The elephant shark, a primitive deep-sea fish that belongs to the oldest living family of jawed vertebrates, can see color much like humans can.
This discovery, published in the March 2009 issue of Genome Research, may enhance scientists' understanding of how color vision evolved in early vertebrates over the last 450 million years of evolution.
"It was unexpected that a 'primitive' vertebrate like the elephant shark had the potential for color vision like humans. The discovery shows that it has acquired the traits for color vision during evolution in parallel with humans," said Byrappa Venkatesh, Ph.D., who with David Hunt, Ph.D., headed the research team responsible for this surprising discovery.
Dr. Venkatesh is a scientist at Singapore's Institute of Molecular and Cell Biology (IMCB), while Dr. Hunt is based at the Institute of Ophthalmology at University College London (UCL).
The research team found that the elephant shark had three cone pigments for color vision and, like humans, it accomplished this through gene duplication.
Dr. Venkatesh said that the finding underscores the research utility of the elephant shark, which IMCB scientists proposed in 2005 as a valuable reference genome to understand the human genome.
In a separate paper titled, "Large number of ultraconserved elements were already present in the jawed vertebrate ancestor," published in the journal Molecular Biology and Evolution in March 2009, the research team reported that they had discovered that the protein sequences in elephant shark were evolving at a slower rate than in other vertebrates.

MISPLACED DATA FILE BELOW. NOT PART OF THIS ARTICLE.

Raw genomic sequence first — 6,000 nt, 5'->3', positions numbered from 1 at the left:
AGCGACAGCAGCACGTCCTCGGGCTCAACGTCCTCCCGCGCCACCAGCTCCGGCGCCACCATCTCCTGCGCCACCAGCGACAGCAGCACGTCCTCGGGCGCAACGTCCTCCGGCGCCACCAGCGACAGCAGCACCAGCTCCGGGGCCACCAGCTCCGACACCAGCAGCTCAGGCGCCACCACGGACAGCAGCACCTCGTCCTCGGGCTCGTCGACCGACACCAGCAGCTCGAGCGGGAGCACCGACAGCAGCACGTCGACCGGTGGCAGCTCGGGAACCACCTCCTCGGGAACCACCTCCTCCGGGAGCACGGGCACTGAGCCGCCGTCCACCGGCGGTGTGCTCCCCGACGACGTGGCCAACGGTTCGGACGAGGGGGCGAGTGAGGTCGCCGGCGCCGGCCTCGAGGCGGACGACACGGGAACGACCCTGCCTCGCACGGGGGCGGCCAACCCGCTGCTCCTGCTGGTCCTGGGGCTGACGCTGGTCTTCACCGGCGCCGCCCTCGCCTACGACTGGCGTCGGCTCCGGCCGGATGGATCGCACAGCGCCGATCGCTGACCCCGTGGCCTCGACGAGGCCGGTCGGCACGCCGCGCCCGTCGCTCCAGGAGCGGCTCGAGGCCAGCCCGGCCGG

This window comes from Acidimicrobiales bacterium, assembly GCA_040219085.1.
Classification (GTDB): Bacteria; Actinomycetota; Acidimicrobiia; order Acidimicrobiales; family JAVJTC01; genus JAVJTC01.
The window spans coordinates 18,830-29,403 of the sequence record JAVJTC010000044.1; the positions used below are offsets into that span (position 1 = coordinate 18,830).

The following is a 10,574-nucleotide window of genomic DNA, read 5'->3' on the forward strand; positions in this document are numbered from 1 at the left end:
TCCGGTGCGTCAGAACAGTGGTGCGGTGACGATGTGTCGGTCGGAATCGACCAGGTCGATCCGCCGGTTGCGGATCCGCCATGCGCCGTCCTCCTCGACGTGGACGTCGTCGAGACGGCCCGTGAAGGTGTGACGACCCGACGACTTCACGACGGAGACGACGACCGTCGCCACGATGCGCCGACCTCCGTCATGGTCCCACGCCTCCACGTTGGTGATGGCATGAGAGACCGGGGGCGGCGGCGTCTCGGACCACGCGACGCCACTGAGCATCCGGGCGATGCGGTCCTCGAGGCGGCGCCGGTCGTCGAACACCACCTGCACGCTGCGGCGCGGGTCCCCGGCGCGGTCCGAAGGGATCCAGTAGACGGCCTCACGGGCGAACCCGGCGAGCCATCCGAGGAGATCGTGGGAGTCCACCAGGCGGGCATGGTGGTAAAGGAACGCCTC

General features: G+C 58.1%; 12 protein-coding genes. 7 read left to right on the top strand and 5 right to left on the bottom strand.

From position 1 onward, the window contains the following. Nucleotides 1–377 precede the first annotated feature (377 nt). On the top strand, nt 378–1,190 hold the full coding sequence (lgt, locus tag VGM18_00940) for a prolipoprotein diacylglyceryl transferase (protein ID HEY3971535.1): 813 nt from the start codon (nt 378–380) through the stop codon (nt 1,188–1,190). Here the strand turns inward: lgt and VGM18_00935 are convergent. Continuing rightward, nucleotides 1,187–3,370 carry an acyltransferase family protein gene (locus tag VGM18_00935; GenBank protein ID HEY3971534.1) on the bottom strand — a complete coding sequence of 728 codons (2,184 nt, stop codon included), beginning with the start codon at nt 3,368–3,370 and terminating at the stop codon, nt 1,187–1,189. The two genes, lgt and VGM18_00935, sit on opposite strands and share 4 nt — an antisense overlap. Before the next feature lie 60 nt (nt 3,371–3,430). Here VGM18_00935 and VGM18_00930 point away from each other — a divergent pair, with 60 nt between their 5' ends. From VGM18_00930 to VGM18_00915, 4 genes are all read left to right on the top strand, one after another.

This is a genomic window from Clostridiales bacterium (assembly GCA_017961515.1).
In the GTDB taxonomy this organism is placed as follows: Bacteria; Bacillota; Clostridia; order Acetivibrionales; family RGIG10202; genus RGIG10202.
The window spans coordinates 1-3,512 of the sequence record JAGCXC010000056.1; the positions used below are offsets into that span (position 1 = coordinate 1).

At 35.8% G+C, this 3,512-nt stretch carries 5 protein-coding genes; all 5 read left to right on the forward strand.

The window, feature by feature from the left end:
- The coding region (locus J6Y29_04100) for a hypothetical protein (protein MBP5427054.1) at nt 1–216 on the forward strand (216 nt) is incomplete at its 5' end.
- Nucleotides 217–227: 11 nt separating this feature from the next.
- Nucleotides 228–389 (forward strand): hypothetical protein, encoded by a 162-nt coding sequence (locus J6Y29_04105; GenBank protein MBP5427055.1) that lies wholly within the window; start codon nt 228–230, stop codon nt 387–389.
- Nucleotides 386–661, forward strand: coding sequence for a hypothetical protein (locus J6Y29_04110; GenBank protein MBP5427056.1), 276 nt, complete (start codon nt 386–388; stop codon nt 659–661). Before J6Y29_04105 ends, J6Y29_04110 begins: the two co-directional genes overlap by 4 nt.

This finding indicates that the elephant shark had retained more features of the ancestral genome than other vertebrates belonging to the same evolutionary tree and hence was a useful model for gaining insight into the ancestral genome, in which the human genome also has its roots.
In several scientific publications, Dr. Venkatesh's team has described research showing that the human DNA sequence was more similar to elephant shark than to any other fish.
Dr. Venkatesh added, "We expect the sequencing of the whole genome of the elephant shark to be completed by early 2010, the availability of which will then enable scientists to explore the important functional elements in both the human and elephant shark genome that have remained unchanged during the last 450 million years of evolution."
The findings reported in Genome Research and Molecular Biology and Evolution were generated less than two years after IMCB secured National Institutes of Health funding to sequence the whole genome of the elephant shark.
The above story is based on materials provided by Agency for Science, Technology and Research (A*STAR), Singapore. Note: Materials may be edited for content and length.
- Davies, W.L., Carvalho, L.S., Tay, B., Brenner, S., Hunt, D.M. and Venkatesh, B. Into the blue: gene duplication and loss underlie colour vision adaptations in a deep-sea chimaera, the elephant shark Callorhinchus milii. Genome Research, 2009; 19: 415-426 DOI: 10.1101/gr.084509.108
- Wang, J., Lee, A.P., Kodzius, R., Brenner, S. and Venkatesh, B. Large number of ultraconserved elements were already present in the jawed vertebrate ancestor. Molecular Biology and Evolution, 2009; 26: 487-490 DOI: 10.1093/molbev/msn278
- Venkatesh, B., Kirkness, E.F., Loh, Y.H., Halpern, A.L., Lee, A.P., Johnson, J., Dandona, N., Viswanathan, L.D., Tay, A., Venter, J.C., Strausberg, R.L. and Brenner, S. Survey Sequencing and Comparative Analysis of the Elephant Shark (Callorhinchus milii) Genome. PLoS Biology, 2007; 5 (4): e101 DOI: 10.1371/journal.pbio.0050101
- Venkatesh, B., Kirkness, E.F., Loh, Y.H., Halpern, A.L., Lee, A.P., Johnson, J., Dandona, N., Viswanathan, L.D., Tay, A., Venter, J.C., Strausberg, R.L. and Brenner, S. Ancient Noncoding Elements Conserved in the Human Genome. Science, 2006; 314 (5807): 1892 DOI: 10.1126/science.1130708
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